Perhaps some cameras do this but I have not seen it. Instead of deleting photos from cards, just let things cycle through, and have the downloader only fetch the new photos, and mark the ones fetched as ready for deletion when needed. It’s always good to have your photos in multiple places — why delete them from the card before you need to? Possibly make the old photos semi-invisible. And, as I have asked before, when a photo is deleted, don’t delete it, but move it to a recycle bin where I can undelete. Of course, as space is needed, purge things from that bin in order. Though still call it delete, so that when rent-a-cops try to make you delete photos, you can fake it.
Put an Arca-swiss style plate on the bottom of the camera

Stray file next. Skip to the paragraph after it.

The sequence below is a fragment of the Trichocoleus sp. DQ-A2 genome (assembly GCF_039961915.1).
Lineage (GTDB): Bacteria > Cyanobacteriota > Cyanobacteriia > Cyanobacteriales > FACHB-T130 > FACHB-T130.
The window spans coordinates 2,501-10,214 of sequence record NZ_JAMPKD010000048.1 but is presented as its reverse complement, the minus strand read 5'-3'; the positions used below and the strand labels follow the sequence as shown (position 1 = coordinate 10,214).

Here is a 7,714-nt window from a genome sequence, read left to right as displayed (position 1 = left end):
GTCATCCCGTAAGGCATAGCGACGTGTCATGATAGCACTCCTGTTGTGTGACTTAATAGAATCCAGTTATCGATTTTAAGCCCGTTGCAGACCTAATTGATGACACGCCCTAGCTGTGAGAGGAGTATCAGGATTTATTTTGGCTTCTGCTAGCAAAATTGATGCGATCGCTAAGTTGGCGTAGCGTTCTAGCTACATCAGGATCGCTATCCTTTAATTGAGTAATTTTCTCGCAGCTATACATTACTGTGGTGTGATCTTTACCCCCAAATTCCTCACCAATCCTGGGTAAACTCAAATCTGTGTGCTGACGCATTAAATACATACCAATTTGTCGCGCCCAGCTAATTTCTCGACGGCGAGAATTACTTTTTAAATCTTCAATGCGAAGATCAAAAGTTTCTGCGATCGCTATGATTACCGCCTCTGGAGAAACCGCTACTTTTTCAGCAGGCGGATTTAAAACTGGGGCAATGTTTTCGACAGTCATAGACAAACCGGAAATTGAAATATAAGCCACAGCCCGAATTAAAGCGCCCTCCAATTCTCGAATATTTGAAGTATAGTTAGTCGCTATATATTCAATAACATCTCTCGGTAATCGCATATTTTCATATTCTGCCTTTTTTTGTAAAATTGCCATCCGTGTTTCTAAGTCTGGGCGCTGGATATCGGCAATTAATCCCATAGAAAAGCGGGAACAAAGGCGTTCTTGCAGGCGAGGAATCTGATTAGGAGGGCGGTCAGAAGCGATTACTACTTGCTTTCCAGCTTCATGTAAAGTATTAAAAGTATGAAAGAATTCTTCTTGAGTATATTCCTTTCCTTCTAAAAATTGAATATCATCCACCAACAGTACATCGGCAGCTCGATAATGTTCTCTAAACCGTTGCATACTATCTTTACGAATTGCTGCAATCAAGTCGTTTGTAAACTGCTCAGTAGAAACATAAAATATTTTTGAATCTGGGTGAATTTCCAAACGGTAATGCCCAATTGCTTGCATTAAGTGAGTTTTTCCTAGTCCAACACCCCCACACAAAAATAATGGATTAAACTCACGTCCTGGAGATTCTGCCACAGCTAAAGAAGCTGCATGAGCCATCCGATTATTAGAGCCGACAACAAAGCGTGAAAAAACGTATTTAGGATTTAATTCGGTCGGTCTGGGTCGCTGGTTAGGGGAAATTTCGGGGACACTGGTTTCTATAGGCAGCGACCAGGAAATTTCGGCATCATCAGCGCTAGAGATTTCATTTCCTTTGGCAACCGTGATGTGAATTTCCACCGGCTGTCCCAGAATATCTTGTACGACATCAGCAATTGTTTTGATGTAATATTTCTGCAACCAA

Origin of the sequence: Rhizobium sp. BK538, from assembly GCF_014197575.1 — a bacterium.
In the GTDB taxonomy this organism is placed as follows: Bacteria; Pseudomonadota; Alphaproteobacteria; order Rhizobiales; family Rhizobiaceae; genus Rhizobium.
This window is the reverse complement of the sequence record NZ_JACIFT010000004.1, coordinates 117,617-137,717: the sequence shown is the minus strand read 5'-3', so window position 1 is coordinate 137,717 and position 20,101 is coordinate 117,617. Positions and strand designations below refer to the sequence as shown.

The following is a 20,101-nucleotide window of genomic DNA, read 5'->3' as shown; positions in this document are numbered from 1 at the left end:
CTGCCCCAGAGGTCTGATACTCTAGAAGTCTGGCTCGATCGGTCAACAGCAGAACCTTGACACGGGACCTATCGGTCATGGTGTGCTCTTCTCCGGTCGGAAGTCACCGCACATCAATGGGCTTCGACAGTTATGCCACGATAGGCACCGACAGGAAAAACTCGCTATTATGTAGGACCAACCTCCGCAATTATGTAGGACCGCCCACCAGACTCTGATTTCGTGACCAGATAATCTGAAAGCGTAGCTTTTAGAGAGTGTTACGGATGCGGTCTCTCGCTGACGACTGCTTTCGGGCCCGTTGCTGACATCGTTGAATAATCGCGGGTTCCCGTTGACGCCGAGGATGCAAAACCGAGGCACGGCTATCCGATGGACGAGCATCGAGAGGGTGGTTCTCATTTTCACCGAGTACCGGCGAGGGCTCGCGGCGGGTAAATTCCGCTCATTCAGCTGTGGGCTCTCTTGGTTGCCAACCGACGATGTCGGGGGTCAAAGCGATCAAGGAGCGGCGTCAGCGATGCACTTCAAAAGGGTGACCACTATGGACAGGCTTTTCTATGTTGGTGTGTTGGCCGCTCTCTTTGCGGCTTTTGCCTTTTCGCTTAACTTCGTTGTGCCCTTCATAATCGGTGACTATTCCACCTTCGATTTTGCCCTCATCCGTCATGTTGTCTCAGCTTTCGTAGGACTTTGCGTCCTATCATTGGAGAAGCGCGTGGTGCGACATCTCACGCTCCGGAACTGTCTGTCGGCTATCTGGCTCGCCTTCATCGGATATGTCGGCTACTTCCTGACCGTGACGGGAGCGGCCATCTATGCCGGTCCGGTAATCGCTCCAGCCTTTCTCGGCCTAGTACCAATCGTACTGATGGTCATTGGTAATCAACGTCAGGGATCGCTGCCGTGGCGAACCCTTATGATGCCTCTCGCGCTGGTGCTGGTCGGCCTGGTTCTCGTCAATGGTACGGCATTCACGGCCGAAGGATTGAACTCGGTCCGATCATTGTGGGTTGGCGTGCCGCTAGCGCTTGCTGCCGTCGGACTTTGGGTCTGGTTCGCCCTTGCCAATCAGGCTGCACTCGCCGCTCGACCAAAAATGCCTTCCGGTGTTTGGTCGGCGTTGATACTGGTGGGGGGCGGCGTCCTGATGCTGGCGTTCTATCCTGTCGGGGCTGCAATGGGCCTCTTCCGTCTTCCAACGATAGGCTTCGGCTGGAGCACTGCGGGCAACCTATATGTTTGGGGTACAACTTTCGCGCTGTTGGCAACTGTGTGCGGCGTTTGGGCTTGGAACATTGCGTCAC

Serious photographers have all settled on this plate, and have one stuck to the bottom of their camera, which is annoying when the camera is on your neck. Put these dovetails right into the base of the camera, with a standard tripod hole in the center (as these plates often can’t quite do as they must put the screw in the center.) I pay $50 for every new camera to get a custom plate. Just build it in. Those with other QR systems can still connect to the 1/4-20 tripod hole.
Consider a new format between jpeg and raw
The jpeg compression is good enough that detail is not lost. What is lost is exposure range. Raw format preserves everything, but is very large and slower and harder to use when organizing photographs — its main value is in post-processing photographs. A 12 bit jpeg standard exists, but is not widely used, but if cameras started offering it, I expect we would see support for it proliferate, even faster than support for raw has done.
Show me the blurries